THERE is much talk these days of the individual’s right to – well almost everything.
And a lot of that talk is becoming increasingly shrill, as if by being bombastic, rudezzz and offensive makes the assertion of ”my rights” even more certain.
Objectively assessed however, there are no “rights” in play; it is usually an expression of a particular personal viewpoint.
There is certainly little, often no, consideration of the view of the other, let alone any consideration of the complementary “rights” of the other.
Such narrowly focused and individualistic expressions of interest are unworthy of a liberal democracy in which we live where there are “rights” under law but there are also substantial obligations, a fact often overlooked in any discussion these days about a range of issues from “marriage equality” to “the right to life”.
My “rights” are often asserted as more important than any “others”; a reflection of the cult of individualism which pervades our society.
I think or feel “x”, so “x” becomes all important and dominate without any consideration of how “x’ may impact the lives of others.
In asserting “my rights” above all others, I do a great injustice.
I fail to listen and learn from the other.
In asserting “my rights” above all others, I ignore the legitimate claim of the other.
In asserting “my rights” above all others, I trample all over the others; which in its extreme, denies the core of humanness, the “right to life, the right to love”.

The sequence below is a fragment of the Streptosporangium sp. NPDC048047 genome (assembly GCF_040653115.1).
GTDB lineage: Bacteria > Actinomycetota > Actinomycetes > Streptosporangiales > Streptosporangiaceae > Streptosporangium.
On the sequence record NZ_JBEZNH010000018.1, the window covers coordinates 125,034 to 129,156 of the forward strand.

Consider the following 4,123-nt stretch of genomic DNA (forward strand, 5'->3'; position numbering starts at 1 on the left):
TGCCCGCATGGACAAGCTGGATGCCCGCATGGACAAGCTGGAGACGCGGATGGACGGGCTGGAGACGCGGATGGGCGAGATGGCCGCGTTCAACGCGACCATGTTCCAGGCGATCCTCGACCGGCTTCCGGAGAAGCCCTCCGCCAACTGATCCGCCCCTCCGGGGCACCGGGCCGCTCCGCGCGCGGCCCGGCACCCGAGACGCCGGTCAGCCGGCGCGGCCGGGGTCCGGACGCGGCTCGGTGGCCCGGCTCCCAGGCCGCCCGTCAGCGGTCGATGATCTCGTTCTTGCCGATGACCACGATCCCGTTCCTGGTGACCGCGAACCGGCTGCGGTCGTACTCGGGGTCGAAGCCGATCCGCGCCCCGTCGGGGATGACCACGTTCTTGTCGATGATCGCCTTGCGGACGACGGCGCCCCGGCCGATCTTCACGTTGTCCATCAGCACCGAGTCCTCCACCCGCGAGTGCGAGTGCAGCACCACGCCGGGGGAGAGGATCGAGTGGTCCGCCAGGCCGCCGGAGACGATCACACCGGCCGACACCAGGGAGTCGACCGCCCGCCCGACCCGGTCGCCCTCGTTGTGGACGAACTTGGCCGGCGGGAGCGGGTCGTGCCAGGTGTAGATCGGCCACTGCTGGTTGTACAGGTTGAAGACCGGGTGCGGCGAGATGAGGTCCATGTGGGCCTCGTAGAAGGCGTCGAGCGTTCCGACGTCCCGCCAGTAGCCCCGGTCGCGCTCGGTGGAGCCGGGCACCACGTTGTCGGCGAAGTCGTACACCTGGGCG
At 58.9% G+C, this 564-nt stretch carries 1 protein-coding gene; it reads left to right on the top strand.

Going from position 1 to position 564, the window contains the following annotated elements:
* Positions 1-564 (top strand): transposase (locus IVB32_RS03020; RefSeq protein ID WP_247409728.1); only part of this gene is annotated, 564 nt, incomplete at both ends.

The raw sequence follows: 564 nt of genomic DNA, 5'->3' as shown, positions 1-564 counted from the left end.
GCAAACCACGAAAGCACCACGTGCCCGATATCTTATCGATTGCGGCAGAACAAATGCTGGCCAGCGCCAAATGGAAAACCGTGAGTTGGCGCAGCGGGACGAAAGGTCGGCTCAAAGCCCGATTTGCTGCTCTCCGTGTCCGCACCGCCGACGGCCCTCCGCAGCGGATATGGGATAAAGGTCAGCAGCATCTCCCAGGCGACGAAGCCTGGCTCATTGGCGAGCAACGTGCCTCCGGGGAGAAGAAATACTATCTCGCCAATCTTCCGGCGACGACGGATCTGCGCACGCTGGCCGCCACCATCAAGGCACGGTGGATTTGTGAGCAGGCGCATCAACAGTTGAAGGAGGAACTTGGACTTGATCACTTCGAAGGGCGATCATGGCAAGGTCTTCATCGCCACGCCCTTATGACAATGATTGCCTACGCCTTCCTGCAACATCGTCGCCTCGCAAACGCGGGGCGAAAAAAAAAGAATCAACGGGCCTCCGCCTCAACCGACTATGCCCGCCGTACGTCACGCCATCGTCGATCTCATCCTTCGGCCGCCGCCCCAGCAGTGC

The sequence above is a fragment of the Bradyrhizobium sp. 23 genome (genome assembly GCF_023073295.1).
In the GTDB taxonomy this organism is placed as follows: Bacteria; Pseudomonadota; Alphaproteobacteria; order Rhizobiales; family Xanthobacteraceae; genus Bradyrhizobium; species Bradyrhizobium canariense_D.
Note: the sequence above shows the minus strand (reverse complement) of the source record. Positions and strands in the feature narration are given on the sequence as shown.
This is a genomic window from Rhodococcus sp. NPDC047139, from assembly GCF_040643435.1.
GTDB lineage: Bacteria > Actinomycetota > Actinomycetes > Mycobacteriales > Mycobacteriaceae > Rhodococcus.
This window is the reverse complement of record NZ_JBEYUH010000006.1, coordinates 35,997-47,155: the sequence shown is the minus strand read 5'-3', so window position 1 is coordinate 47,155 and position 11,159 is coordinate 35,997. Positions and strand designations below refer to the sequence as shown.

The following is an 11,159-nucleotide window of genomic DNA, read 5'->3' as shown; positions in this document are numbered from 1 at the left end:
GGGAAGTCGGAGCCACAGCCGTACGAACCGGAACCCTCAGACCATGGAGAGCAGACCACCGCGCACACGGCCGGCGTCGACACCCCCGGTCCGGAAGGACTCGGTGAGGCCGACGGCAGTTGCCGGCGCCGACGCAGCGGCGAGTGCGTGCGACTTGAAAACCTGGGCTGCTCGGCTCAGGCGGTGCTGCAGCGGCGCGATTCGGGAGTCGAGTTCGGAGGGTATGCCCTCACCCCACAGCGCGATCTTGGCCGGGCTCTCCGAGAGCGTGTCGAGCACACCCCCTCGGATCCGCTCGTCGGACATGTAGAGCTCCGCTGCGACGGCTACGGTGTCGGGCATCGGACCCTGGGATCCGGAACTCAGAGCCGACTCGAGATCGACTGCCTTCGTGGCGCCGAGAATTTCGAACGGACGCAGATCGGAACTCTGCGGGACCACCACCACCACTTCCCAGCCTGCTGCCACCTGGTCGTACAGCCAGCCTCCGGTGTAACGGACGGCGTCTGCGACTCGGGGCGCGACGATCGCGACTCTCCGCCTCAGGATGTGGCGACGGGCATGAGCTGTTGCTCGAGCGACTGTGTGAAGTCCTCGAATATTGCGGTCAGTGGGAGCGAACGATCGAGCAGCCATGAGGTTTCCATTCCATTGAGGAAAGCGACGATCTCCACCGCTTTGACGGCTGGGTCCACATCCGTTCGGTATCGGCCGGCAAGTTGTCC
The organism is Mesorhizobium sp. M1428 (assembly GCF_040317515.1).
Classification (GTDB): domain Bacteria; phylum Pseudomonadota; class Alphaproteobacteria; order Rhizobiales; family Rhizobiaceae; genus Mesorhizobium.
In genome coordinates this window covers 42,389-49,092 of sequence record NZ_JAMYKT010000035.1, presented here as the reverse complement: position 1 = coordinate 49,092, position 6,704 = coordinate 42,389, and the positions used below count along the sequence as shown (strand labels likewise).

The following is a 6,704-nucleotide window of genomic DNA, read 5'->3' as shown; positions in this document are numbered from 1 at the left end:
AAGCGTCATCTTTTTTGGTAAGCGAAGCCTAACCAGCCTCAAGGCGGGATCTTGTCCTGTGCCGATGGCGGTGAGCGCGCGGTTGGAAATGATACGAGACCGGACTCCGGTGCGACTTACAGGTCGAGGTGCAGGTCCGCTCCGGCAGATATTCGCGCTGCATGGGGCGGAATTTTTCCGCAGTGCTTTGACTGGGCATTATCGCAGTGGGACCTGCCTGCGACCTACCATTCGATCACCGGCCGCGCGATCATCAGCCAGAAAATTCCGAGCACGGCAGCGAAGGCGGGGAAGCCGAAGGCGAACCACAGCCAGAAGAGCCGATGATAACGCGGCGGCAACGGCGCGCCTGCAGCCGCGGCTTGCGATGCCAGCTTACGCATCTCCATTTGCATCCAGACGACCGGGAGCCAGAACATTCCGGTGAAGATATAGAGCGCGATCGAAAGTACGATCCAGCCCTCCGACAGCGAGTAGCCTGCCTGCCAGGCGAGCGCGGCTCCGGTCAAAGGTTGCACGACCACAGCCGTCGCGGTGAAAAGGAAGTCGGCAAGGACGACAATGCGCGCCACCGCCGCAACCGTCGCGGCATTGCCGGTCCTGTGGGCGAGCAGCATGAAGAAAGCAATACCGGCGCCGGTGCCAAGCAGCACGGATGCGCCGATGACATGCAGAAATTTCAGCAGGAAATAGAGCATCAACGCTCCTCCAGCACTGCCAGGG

The most recent example of this I have observed was a report in The Courier Mail Online of May 10, reporting on a bill introduced into the Queensland parliament to extend the right to obtain an abortion.
The claim was that a “woman’s right to choose” was a right over all others.
No mention of the “rights of others” including the child that she nurtures and sustains both before and after birth.
No mention of the community good associated with enhancing and protecting all human life in a sustainable way.
Pope Francis has decried the “throw away culture’ that western societies have been particularly good at developing.
In the encyclical, Laudato Si the Pope asked us to recognise the need to care for our human, cultural and natural environments.
Put another way, the Pope asks us to recognise our obligations to others and our environment.
These are, according to the Pope, rights and obligations we all have based in divine and natural law.
In the context of the federal election, the consideration of our “rights” needs to be tempered by an equal consideration of our “obligations”.
In the consideration of who is best to govern we should keep in mind that Australia is a Federation where the “common wealth” of its citizens should be at the forefront of our minds.
In the political debates we should keep in mind the “others”, particularly those whose voices we will not hear; the unborn, the old, the displaced.
By Michael Sinclair
Michael Sinclair is the special projects officer to the Archbishop of Brisbane.